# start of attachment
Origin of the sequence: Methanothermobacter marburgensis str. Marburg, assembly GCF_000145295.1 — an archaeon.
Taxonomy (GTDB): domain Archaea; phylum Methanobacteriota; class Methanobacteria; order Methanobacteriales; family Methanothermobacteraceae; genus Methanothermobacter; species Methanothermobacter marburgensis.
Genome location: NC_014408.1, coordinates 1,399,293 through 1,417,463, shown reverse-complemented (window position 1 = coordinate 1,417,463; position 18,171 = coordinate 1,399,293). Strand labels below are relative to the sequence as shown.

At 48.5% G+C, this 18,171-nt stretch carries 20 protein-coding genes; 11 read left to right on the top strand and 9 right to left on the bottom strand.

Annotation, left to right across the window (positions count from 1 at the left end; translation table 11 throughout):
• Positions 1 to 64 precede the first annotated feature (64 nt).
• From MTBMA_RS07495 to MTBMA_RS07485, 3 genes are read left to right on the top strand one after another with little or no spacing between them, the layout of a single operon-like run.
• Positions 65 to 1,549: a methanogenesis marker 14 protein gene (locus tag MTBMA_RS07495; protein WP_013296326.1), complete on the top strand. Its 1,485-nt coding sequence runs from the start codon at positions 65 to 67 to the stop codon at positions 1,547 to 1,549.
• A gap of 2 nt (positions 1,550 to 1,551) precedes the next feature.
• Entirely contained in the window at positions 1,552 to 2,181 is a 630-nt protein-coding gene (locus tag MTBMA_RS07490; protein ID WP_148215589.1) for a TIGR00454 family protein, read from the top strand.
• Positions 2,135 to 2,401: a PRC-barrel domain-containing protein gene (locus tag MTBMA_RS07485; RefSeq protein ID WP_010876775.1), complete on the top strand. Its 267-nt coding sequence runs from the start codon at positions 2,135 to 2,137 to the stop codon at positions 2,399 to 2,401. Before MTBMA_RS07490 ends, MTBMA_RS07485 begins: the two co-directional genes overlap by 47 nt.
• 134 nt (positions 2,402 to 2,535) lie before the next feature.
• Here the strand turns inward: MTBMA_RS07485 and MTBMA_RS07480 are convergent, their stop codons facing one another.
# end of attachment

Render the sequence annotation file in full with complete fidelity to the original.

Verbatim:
Origin of the sequence: Methanothermobacter marburgensis str. Marburg, assembly GCF_000145295.1 — an archaeon.
Taxonomy (GTDB): domain Archaea; phylum Methanobacteriota; class Methanobacteria; order Methanobacteriales; family Methanothermobacteraceae; genus Methanothermobacter; species Methanothermobacter marburgensis.
Genome location: NC_014408.1, coordinates 1,399,293 through 1,417,463, shown reverse-complemented (window position 1 = coordinate 1,417,463; position 18,171 = coordinate 1,399,293). Strand labels below are relative to the sequence as shown.

At 48.5% G+C, this 18,171-nt stretch carries 20 protein-coding genes; 11 read left to right on the top strand and 9 right to left on the bottom strand.

Annotation, left to right across the window (positions count from 1 at the left end; translation table 11 throughout):
• Positions 1 to 64 precede the first annotated feature (64 nt).
• From MTBMA_RS07495 to MTBMA_RS07485, 3 genes are read left to right on the top strand one after another with little or no spacing between them, the layout of a single operon-like run.
• Positions 65 to 1,549: a methanogenesis marker 14 protein gene (locus tag MTBMA_RS07495; protein WP_013296326.1), complete on the top strand. Its 1,485-nt coding sequence runs from the start codon at positions 65 to 67 to the stop codon at positions 1,547 to 1,549.
• A gap of 2 nt (positions 1,550 to 1,551) precedes the next feature.
• Entirely contained in the window at positions 1,552 to 2,181 is a 630-nt protein-coding gene (locus tag MTBMA_RS07490; protein ID WP_148215589.1) for a TIGR00454 family protein, read from the top strand.
• Positions 2,135 to 2,401: a PRC-barrel domain-containing protein gene (locus tag MTBMA_RS07485; RefSeq protein ID WP_010876775.1), complete on the top strand. Its 267-nt coding sequence runs from the start codon at positions 2,135 to 2,137 to the stop codon at positions 2,399 to 2,401. Before MTBMA_RS07490 ends, MTBMA_RS07485 begins: the two co-directional genes overlap by 47 nt.
• 134 nt (positions 2,402 to 2,535) lie before the next feature.
• Here the strand turns inward: MTBMA_RS07485 and MTBMA_RS07480 are convergent, their stop codons facing one another.